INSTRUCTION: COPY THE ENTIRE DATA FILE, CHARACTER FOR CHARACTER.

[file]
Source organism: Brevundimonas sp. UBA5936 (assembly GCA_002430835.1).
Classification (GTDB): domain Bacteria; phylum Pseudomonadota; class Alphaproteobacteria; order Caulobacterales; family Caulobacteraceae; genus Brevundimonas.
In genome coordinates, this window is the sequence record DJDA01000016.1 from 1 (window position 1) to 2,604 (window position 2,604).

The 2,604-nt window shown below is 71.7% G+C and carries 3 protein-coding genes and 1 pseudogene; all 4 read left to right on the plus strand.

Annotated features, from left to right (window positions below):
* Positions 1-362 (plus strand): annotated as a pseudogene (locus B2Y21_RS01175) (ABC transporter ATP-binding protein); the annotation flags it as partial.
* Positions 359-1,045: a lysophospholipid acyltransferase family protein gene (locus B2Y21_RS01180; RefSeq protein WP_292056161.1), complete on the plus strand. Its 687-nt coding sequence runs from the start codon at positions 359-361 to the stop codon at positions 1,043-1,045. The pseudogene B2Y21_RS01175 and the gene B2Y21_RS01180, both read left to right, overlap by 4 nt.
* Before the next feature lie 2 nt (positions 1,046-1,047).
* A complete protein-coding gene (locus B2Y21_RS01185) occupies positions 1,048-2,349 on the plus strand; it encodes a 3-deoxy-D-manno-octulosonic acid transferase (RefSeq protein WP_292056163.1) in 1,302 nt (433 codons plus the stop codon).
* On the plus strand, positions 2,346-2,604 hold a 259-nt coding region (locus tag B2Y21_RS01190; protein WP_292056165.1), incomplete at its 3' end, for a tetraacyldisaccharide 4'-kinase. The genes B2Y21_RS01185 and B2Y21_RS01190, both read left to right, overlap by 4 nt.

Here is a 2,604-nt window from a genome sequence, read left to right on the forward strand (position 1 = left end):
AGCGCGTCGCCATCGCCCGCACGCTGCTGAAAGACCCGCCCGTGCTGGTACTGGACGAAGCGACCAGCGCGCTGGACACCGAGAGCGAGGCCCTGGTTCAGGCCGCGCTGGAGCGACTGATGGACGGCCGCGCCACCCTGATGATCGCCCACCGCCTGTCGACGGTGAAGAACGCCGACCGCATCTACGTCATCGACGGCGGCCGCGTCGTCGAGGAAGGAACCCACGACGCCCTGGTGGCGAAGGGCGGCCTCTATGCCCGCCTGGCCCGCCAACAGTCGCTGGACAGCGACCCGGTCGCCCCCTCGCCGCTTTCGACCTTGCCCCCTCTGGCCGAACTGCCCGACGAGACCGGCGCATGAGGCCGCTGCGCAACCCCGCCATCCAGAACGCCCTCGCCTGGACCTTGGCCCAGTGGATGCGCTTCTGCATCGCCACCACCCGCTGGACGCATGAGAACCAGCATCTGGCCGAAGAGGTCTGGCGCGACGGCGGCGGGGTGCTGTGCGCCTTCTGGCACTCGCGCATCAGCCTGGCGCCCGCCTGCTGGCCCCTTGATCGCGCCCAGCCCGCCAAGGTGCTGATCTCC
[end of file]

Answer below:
Source organism: Brevundimonas sp. UBA5936 (assembly GCA_002430835.1).
Classification (GTDB): domain Bacteria; phylum Pseudomonadota; class Alphaproteobacteria; order Caulobacterales; family Caulobacteraceae; genus Brevundimonas.
In genome coordinates, this window is the sequence record DJDA01000016.1 from 1 (window position 1) to 2,604 (window position 2,604).

The 2,604-nt window shown below is 71.7% G+C and carries 3 protein-coding genes and 1 pseudogene; all 4 read left to right on the plus strand.

Annotated features, from left to right (window positions below):
* Positions 1-362 (plus strand): annotated as a pseudogene (locus B2Y21_RS01175) (ABC transporter ATP-binding protein); the annotation flags it as partial.
* Positions 359-1,045: a lysophospholipid acyltransferase family protein gene (locus B2Y21_RS01180; RefSeq protein WP_292056161.1), complete on the plus strand. Its 687-nt coding sequence runs from the start codon at positions 359-361 to the stop codon at positions 1,043-1,045. The pseudogene B2Y21_RS01175 and the gene B2Y21_RS01180, both read left to right, overlap by 4 nt.
* Before the next feature lie 2 nt (positions 1,046-1,047).
* A complete protein-coding gene (locus B2Y21_RS01185) occupies positions 1,048-2,349 on the plus strand; it encodes a 3-deoxy-D-manno-octulosonic acid transferase (RefSeq protein WP_292056163.1) in 1,302 nt (433 codons plus the stop codon).
* On the plus strand, positions 2,346-2,604 hold a 259-nt coding region (locus tag B2Y21_RS01190; protein WP_292056165.1), incomplete at its 3' end, for a tetraacyldisaccharide 4'-kinase. The genes B2Y21_RS01185 and B2Y21_RS01190, both read left to right, overlap by 4 nt.

Here is a 2,604-nt window from a genome sequence, read left to right on the forward strand (position 1 = left end):
AGCGCGTCGCCATCGCCCGCACGCTGCTGAAAGACCCGCCCGTGCTGGTACTGGACGAAGCGACCAGCGCGCTGGACACCGAGAGCGAGGCCCTGGTTCAGGCCGCGCTGGAGCGACTGATGGACGGCCGCGCCACCCTGATGATCGCCCACCGCCTGTCGACGGTGAAGAACGCCGACCGCATCTACGTCATCGACGGCGGCCGCGTCGTCGAGGAAGGAACCCACGACGCCCTGGTGGCGAAGGGCGGCCTCTATGCCCGCCTGGCCCGCCAACAGTCGCTGGACAGCGACCCGGTCGCCCCCTCGCCGCTTTCGACCTTGCCCCCTCTGGCCGAACTGCCCGACGAGACCGGCGCATGAGGCCGCTGCGCAACCCCGCCATCCAGAACGCCCTCGCCTGGACCTTGGCCCAGTGGATGCGCTTCTGCATCGCCACCACCCGCTGGACGCATGAGAACCAGCATCTGGCCGAAGAGGTCTGGCGCGACGGCGGCGGGGTGCTGTGCGCCTTCTGGCACTCGCGCATCAGCCTGGCGCCCGCCTGCTGGCCCCTTGATCGCGCCCAGCCCGCCAAGGTGCTGATCTCC